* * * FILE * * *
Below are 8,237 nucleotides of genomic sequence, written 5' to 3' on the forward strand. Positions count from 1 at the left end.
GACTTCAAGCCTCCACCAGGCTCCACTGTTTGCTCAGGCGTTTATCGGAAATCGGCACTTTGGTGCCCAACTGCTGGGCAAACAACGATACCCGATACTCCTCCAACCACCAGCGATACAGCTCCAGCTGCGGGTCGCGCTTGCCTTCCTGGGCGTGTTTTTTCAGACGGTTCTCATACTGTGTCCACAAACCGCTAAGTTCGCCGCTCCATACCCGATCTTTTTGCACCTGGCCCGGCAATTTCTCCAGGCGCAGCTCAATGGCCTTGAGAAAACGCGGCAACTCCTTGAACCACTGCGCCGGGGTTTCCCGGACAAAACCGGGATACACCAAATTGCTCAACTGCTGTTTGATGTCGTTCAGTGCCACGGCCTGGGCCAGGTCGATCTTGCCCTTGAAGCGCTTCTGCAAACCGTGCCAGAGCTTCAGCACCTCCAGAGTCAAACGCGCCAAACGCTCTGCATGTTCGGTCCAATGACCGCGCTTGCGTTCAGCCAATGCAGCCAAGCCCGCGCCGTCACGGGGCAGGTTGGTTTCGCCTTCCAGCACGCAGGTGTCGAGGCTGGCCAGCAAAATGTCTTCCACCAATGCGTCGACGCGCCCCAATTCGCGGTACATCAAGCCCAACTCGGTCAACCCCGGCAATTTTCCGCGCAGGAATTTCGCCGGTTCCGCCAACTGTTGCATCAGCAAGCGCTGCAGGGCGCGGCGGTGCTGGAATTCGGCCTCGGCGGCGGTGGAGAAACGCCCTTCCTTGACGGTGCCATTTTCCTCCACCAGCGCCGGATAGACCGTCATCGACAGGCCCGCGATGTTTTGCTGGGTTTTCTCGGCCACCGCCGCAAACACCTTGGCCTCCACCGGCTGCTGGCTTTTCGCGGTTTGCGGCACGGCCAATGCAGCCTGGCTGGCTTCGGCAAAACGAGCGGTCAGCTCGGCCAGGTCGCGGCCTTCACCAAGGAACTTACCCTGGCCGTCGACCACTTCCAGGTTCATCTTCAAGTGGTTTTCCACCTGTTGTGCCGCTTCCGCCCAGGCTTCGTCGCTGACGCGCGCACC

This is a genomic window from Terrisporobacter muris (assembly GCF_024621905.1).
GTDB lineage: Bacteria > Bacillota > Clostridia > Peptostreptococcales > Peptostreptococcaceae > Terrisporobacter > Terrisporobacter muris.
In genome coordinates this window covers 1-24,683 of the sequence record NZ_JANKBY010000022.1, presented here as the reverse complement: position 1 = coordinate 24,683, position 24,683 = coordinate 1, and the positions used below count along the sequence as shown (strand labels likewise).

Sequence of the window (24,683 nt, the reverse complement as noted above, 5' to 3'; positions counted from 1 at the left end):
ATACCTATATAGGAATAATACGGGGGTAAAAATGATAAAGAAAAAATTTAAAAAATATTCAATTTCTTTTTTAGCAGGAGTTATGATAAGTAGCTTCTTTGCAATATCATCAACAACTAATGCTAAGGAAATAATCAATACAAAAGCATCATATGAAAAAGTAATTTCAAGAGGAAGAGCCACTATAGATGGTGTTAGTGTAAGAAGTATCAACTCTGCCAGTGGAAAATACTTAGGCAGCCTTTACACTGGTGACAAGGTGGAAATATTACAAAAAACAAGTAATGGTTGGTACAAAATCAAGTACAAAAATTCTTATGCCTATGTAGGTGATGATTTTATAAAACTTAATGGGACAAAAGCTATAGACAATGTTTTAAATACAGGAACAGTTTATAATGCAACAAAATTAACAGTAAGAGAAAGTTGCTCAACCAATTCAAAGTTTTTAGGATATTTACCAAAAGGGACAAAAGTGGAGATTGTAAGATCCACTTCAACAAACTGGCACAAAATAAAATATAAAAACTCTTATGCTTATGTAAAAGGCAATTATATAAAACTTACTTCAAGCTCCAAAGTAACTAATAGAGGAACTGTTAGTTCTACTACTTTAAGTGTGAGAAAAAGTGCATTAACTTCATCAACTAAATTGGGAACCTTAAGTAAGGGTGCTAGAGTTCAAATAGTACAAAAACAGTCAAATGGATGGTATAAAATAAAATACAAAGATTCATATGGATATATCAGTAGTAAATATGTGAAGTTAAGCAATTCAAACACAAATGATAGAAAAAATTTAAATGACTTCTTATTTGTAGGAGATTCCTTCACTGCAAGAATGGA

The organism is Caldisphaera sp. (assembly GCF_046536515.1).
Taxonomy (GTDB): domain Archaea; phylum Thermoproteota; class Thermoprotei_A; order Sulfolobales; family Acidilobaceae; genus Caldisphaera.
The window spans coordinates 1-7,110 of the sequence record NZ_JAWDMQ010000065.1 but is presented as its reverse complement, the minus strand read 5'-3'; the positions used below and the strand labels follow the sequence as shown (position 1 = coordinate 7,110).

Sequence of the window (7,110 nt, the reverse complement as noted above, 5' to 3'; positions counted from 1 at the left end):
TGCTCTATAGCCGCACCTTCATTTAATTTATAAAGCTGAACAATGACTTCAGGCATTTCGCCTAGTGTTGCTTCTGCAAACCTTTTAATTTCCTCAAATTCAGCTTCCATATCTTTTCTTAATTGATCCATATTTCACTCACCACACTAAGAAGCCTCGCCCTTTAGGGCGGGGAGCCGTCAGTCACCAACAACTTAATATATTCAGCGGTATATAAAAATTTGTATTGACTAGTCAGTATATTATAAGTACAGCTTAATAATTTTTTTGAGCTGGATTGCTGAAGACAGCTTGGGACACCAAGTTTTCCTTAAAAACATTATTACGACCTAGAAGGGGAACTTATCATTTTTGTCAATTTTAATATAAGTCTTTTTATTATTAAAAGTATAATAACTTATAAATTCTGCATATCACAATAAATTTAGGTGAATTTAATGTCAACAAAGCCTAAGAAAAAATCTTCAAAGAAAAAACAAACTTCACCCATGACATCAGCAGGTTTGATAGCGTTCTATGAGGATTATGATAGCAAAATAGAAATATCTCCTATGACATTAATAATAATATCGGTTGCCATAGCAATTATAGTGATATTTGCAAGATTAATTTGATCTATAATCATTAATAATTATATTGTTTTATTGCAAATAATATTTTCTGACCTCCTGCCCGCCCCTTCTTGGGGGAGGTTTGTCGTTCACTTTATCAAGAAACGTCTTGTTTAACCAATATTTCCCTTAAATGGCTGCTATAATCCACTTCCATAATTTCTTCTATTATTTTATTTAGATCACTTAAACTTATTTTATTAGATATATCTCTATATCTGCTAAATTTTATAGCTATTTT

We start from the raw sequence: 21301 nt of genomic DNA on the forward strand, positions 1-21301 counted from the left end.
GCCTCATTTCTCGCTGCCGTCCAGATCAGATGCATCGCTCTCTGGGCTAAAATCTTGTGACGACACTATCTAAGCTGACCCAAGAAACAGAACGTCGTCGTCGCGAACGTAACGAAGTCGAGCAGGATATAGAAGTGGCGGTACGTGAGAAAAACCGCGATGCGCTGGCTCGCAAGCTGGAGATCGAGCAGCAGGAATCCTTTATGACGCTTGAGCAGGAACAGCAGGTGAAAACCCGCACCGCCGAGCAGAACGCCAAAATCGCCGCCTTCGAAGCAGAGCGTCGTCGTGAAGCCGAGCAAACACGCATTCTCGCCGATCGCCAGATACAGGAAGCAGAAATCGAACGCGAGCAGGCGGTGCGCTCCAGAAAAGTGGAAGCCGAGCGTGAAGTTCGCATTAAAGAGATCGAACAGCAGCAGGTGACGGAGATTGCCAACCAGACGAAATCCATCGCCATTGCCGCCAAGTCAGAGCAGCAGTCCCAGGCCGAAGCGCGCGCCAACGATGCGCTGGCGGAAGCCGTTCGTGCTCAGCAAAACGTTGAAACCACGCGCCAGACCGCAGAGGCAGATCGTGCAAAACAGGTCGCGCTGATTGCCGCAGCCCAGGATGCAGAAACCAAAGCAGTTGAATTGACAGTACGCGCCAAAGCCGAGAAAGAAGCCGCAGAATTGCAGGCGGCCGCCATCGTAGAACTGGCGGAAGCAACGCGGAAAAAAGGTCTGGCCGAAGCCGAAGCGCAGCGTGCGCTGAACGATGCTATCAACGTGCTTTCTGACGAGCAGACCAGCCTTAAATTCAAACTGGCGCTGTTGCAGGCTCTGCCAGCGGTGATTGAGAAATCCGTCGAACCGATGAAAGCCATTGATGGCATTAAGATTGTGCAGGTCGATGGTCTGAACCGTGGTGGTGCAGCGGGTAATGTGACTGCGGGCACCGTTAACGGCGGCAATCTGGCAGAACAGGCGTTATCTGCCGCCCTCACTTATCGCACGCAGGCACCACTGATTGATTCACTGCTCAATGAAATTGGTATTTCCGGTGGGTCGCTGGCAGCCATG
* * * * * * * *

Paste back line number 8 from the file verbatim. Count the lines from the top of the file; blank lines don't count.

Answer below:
The organism is Caldisphaera sp. (assembly GCF_046536515.1).